Saturday, June 5, 2010

Maxwell w/ opening act Jill Scott

Oracle Arena – Oakland, CA. June 4, 2010Maxwell performed Friday night to a large (lower bowl and floor of arena looked full) audience at Oracle Arena. I’m a fan of Maxwell’s so please understand that when reading this review. However my fandom is always overridden by my critical thoughts. There is a producer in me.

While we (wifey and I) enjoyed the show, I did think Maxwell played about two or three too many slow jams. I know, I know, Maxwell is a slow jam king. I get it. The mellow-smooth is his signature. Trust me – I am a slow jam king too. But there is always a time and a place such an occurrence. A concert on a Friday night in Oakland needs to have more upbeat moments than chill stretches. My wife actually said this, during Til the Cops Come Knockin’: “I was having a hard time not falling asleep”.

So that deficiency in funky weekend energy was my main criticism.

On stage, Maxwell deserves high praise for his showmanship. He smiles easily and appears to be having fun. He’s a dancing machine. Vocally – he is always on the right pitch – and his natural tone is wonderful to hear live. As a band-leader he runs a tight ship. During the beginning notes of "Ascension (Don't Ever Wonder)" – someone in the band was playing something wrong and Maxwell called them out on it. I wish I knew exactly what he said but it something to the effect of a scolding “know what you are playing!”

When an artist reaches the point that he or she is playing big arenas and doing it nightly – boredom with your set is bound to creep in. The result is dangerous. This is very hard for any big venue performer to get past. As a fan, I want to hear and see Maxwell sing AND perform. I didn’t pay (with all the surcharges $304 for two tix) to hear the lady in front of me sing every lyric. Too many times, and it happened Friday night – the artists signature songs turn into campfire sing-a-longs. The artist leaves out key phrases and turns the microphone to the crowd. The fans sing a verse. I hate that. It’s cool to do that once or twice but save it for the truly “feel good” moments. A Woman’s Work – a critical and mandatory tune by Kate Bush that Maxwell covers sadly became fodder for all the bad singers around me. On a more upbeat song like Ascension – I am not bothered nearly as much by the sing-a-long tactic.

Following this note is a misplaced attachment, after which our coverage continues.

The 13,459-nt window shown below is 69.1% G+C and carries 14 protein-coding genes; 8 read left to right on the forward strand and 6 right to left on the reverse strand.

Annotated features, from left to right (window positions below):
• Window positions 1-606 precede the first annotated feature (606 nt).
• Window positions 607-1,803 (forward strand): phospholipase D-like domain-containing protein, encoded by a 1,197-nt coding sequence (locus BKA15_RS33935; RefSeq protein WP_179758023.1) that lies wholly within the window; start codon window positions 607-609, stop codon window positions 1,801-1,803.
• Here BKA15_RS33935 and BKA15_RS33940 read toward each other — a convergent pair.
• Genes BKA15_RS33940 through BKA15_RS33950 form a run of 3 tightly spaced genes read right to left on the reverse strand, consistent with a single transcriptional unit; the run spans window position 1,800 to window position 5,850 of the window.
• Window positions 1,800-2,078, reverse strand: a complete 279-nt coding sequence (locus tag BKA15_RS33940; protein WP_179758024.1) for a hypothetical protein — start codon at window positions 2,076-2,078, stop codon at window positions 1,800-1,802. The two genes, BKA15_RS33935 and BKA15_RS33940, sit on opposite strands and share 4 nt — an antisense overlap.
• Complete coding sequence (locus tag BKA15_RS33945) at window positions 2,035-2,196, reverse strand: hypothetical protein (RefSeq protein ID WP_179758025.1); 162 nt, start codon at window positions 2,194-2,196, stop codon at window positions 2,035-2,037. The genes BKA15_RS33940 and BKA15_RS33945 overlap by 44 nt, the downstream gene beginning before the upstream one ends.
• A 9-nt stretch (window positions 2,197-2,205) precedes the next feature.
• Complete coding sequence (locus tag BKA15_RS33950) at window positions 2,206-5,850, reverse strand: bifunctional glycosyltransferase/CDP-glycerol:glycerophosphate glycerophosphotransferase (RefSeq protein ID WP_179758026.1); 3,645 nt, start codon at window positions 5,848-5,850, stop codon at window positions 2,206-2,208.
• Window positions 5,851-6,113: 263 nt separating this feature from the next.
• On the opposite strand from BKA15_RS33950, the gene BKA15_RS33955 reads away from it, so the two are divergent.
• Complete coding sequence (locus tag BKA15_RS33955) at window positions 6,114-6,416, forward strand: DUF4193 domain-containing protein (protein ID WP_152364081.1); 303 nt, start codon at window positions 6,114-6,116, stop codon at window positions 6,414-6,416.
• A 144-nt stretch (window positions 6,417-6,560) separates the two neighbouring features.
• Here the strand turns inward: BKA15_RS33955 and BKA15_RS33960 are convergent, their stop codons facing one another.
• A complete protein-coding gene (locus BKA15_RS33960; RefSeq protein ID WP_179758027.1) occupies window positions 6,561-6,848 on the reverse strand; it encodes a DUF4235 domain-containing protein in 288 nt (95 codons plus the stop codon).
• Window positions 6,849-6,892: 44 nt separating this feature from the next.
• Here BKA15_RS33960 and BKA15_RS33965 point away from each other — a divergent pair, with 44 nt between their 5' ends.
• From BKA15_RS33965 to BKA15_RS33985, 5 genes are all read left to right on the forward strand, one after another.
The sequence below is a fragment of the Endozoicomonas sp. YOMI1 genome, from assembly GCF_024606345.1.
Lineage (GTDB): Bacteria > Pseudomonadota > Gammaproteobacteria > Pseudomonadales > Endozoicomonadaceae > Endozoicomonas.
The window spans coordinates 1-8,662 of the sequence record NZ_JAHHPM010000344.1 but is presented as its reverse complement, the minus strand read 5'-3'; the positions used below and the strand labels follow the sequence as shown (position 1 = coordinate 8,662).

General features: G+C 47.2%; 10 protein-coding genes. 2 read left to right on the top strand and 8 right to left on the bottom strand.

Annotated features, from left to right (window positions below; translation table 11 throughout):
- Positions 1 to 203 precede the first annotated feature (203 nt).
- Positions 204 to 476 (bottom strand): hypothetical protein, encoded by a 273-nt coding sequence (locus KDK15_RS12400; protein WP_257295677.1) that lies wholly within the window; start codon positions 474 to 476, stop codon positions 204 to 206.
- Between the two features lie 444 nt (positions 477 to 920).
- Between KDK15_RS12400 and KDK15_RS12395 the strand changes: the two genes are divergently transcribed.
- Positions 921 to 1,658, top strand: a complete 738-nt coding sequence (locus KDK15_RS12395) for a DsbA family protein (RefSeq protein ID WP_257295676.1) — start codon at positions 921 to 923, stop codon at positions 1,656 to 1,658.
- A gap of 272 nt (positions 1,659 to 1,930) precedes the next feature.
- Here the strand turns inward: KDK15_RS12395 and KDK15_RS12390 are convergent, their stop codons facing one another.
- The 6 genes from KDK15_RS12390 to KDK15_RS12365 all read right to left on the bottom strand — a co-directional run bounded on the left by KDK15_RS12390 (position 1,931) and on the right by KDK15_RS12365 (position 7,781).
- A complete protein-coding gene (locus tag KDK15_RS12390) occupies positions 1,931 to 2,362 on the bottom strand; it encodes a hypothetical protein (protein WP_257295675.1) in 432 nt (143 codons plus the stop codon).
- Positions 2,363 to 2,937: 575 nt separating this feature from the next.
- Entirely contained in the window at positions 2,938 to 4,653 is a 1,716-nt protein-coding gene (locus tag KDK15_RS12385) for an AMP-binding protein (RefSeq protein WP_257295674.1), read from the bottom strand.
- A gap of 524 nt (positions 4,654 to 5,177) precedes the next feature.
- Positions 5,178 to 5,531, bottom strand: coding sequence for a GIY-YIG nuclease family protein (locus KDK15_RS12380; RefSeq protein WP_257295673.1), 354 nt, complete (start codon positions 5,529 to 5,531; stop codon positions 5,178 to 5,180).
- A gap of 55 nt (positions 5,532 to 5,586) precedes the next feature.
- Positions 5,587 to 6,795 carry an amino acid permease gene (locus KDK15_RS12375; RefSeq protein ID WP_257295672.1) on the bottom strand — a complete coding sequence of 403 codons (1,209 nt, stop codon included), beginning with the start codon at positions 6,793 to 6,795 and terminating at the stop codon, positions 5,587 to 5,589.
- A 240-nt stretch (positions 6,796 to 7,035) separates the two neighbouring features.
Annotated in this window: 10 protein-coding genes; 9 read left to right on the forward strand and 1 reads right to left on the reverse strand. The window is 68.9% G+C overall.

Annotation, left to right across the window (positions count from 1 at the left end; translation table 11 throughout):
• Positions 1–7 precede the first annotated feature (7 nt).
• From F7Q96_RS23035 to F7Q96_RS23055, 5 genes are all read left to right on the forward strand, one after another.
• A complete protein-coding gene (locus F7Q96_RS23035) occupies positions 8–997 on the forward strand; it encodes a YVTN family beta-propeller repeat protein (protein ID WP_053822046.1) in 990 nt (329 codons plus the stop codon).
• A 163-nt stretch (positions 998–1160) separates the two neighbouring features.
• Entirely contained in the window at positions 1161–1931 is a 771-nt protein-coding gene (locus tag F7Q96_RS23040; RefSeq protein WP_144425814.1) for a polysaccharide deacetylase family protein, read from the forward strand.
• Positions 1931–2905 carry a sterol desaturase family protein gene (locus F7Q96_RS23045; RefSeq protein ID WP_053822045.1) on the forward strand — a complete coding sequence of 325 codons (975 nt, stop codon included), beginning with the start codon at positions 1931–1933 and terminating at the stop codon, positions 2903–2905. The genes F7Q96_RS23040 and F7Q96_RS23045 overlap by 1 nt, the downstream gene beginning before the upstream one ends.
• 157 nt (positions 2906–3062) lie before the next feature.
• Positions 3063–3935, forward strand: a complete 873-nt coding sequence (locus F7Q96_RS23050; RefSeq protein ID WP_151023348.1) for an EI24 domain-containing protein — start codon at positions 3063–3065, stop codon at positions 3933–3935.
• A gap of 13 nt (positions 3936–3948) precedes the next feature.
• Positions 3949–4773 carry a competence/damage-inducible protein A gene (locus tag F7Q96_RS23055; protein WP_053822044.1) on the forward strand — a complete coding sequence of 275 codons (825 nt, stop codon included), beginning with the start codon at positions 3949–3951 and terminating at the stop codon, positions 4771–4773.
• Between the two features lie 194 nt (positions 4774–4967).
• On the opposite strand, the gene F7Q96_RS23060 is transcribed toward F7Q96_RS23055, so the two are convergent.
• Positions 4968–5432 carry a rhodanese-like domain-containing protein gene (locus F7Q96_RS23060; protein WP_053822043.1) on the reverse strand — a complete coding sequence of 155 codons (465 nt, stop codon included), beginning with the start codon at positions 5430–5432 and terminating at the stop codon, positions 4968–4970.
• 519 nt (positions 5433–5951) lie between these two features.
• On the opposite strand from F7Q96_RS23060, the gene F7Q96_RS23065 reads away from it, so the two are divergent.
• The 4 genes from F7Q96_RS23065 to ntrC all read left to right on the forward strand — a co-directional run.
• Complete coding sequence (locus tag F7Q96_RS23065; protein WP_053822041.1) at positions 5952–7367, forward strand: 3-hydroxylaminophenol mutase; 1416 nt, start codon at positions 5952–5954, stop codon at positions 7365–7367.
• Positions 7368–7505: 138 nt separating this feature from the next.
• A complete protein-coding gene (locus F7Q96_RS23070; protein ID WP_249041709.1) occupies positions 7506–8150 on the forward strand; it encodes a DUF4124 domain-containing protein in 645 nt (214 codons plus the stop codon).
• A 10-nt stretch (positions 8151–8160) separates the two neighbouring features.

Another pitfall of boredom with the set is the band going in directions that may be refreshing to them as players but to us as audience members who know the songs – it’s like “what are they playing?” If you change a song – change it ONLY for the better. Do not change a song simply because you are bored with playing the intended arrangement. If that is the case – simply move on to another tune. I think it is okay for an artist to only have two or three songs that they kind of “have to play”. For Maxwell – I would say Ascension, Fortunate, and Pretty Wings – had to be played. But he could easily swap out about three slow jams for more upbeat material.

Speaking of the band – I was disappointed that Chris Dave was never given any freedom in the show. It seems borderline criminal to not let that cat have a solo on the drums. I always advise somewhere about three-quarters of the way through the show – to have an improvisational section of 15-20 minutes or so. This helps band members get some love and stay motivated. It also helps keep the band members from being bored. …Heck, take a page from Prince and have a ‘dance contest’ for selected audience members on stage. This also might allow some FUNK to enhance the party.